This essay is an objective essay on the book Prisons We Choose to Live Inside by Dorris Lessing. It outlines the main themes found within the book.

Essay by midget12College, UndergraduateA-, April 2002

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In the process of growing older we find ourselves developing certain thoughts and ideas which are often forced upon us by other individuals or groups. In Dorris Lessing's Prisons We Choose To Live Inside she brings up a valuable point being that humans have the most trouble resisting the influence of a group. It is often found that in order to successfully convert a human into the "social or group animal" they must go through many stages. Included in this are brainwashing, the offering of safety provided by the group, and the lack of awareness the members of the group have towards history and their past experiences. Therefore the responsibility falls upon an individual to resist the persuasive ideas of a group.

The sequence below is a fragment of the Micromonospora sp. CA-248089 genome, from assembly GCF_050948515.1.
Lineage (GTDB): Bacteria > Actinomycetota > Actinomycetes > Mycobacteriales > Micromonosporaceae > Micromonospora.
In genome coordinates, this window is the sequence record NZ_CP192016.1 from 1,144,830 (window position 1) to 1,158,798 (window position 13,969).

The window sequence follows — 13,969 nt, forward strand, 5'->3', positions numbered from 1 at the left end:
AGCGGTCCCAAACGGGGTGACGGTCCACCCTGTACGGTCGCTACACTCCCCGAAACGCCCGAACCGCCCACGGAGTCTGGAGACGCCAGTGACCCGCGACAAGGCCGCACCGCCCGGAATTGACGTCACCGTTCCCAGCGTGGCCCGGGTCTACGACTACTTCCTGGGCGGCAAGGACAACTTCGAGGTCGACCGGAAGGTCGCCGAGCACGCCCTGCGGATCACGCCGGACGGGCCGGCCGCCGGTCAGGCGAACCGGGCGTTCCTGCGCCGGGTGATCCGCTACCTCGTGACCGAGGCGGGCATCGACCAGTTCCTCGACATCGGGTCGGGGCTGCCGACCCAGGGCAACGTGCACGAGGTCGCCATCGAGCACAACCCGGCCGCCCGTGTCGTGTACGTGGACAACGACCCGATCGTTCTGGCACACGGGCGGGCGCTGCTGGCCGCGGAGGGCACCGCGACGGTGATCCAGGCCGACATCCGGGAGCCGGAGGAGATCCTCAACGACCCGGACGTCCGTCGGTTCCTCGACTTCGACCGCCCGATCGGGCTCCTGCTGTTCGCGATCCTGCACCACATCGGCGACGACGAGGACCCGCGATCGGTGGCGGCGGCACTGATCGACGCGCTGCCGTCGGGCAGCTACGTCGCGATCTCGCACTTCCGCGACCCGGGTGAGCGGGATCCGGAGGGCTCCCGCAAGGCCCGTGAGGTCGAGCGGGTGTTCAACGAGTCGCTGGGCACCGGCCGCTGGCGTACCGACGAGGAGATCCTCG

Children can be lead to believe almost everything that they hear; this is where the conformity of society starts. Commercials that discuss how drugs are bad and recycling is good are just some small and somewhat helpful brainwashing techniques that are used.

Sadly, that isn't the only brainwashing that the government uses. "We are, all of us to some degree or another, brainwashed by the society we live in" (Prisons, p.37). Brainwashing is what keeps the single-minded society together. Individualism is lost when one group or person is being forced to think in ways that conform to how society thinks as a whole. Brainwashing is very effective, because the nature of humans allows it to on a subconscious level. The message is strong enough to understand but too strong to resist. The ultimate goal of brainwashing is to make the following statement true to everyone:

At last, I've discovered the truth! This group of people I so coldly decided to investigate are the possessors of truth, they are my true family. They want me to become part of...